Nub theory: How to predict your baby’s sex at 12 weeks

Nub theory - have you heard of it? It can help you find out if your baby is a boy or girl from just 12 weeks.
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  • The Nub Theory is a popular way for parents-to-be to predict their baby’s gender at just 12 weeks.

    Unlike other methods that use astrology to predict a baby’s gender or old wives tales about pregnancy to try and guess if you are carrying a boy or a girl, the Nub Theory uses the 12-week ultrasound scan picture to predict the sex of your baby more accurately.

    Usually the earliest point you can tell the sex of a baby from a scan is 20 weeks, but like the Ramzi Theory, this quirky theory says you can tell the sex of your baby at your very first ultrasound. So it’s popular with those who can’t wait to find out if they’re having a little girl or boy.

    What is Nub Theory?

    The Nub Theory is based on the hypothesis that you can predict the sex of your baby based on the angle of their genital tubercle. All babies have a genital tubercle or ‘nub’ between their legs that develops between 11-13 weeks.

    According to this theory, the angle of the nub will indicate whether a baby is a boy or girl. It’s said that if the nub is over 30 degrees up from the spine, it’s a boy. However, if it’s under that, then it’s a girl.

    A 2016 study looked at the accuracy of the Nub or ‘Nib’ theory and the results were surprisingly accurate. The researchers found that out of 672 cases, sex determination was possible 90 percent of the time and the baby’s gender was correctly predicted 87 percent of the time.

    See our pictures below as an example of how to use the Nub Theory to predict a baby’s gender.

    Nub theory indicating a girl

    Nub theory - girl picture
    The nub isn’t pointing up more than 30 degrees from the baby’s spine – in fact it’s almost horizontal – so believers would say this showed the scan to be a little girl.

    Nub theory indicating a boy

    Nub theory - boy picture
    The nub is at a much steeper angle upwards from the spine, indicating that this could be a baby boy.

    What do the experts say about nub theory?

    “While the percentages [of those who accurately guess their baby’s gender using the Nub Theory] may seem pretty high, it’s not as easy as it sounds.” says Patricia Santiago-Munoz, M.D.  “There are a number of variables that can affect whether we can determine gender as early as 12 weeks.”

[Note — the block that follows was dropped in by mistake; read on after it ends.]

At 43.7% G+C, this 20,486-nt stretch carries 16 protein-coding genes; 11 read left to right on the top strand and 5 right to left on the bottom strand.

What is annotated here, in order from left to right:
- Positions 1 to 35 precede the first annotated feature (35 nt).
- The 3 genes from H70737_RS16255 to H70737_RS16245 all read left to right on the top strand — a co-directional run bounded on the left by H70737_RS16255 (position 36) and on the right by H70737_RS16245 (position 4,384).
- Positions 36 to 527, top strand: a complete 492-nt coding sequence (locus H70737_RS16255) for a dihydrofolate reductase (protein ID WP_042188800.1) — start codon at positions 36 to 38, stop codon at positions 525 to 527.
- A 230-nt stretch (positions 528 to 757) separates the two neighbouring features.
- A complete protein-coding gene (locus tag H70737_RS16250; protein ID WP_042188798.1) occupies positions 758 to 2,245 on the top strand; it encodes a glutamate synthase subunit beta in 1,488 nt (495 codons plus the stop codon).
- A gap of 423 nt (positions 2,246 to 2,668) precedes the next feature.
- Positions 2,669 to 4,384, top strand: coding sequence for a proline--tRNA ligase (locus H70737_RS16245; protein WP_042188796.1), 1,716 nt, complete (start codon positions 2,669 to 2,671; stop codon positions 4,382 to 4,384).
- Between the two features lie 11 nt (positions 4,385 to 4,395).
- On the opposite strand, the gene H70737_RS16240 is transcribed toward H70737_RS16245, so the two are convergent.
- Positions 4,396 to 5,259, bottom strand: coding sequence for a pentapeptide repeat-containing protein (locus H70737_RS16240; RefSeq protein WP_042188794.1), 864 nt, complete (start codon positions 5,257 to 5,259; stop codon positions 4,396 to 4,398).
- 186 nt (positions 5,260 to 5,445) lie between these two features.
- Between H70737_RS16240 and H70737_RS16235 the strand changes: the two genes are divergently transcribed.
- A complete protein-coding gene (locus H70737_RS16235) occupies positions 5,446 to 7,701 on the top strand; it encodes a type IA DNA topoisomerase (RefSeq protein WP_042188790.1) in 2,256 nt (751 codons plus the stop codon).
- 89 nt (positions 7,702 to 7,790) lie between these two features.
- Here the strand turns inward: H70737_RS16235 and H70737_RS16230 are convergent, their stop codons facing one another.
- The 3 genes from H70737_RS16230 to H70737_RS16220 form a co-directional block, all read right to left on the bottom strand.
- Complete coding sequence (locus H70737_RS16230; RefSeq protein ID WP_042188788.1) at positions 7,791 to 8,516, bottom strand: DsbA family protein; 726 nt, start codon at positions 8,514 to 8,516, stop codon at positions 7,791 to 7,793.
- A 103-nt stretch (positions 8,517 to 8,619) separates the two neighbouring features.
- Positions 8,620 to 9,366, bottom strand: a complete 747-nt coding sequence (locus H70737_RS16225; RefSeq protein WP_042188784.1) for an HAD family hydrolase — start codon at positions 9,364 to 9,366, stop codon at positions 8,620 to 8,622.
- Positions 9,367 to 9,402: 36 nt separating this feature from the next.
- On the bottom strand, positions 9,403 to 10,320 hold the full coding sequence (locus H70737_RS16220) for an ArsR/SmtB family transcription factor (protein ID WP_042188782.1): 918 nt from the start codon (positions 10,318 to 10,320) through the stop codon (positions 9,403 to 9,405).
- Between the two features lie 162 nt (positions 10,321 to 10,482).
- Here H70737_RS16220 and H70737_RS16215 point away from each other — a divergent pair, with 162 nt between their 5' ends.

Patricia explains that you’ll have to hope for co-operation from your baby during the 12-week scan, as getting a good enough photo to use for the Nub Theory all depends on the angle of the baby:

    “First, your baby needs to be in a position for us to get a good photo. That includes not having their legs closed! Keep in mind, the sonographer may not have extra time between appointments to wait for the baby to move into a better position to make a prediction.”

    If you can get a picture of them laying down on their side, that should provide you with a good view of the nub.

    Patricia also explains that the quality of the ultrascan photo may also be affected by other factors too.

    “A mother’s weight also affects our ability to predict gender. The more body tissue the ultrasound waves must travel through, the fuzzier the images may be. The 2016 study found that a body mass index below 23.8 was the best cutoff value for gender prediction at 11 to 13 weeks. The odds of an accurate prediction fall for women above that number.

    Woman holding an ultrascound picture after using the nub theory to predict her baby's gender.

    (Credit: Getty)

    Can the Nub Theory be wrong?

    Yes, the Nub Theory can definitely be wrong. Despite the high percentage of correct gender predictions from the study in 2016.

    “There’s a chance that our prediction simply will be wrong,” says Patricia. “We tend to over-predict boys more often than girls. This can happen, for example, if the baby is developing slowly and the tubercle hasn’t begun to point up or the umbilical cord is mistaken for a penis.

    “While gender prediction is much more accurate during the 20-week ultrasound, there’s still a chance it can be wrong. I recently had a patient who was expecting a boy. She and her husband had a name picked out and had painted the nursery for a boy when they found out shortly before giving birth that they actually were having a daughter. They were shocked but took the news in stride.

    “I want to stress that the main goal of blood tests and ultrasounds during the first trimester or early second trimester is not to determine gender.”

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    “Ultrasounds are used to screen for certain conditions and check whether there is something noticeably wrong with your baby.

    “While we understand you may be eager to learn the gender, try not to be upset if your sonographer can’t predict it.”

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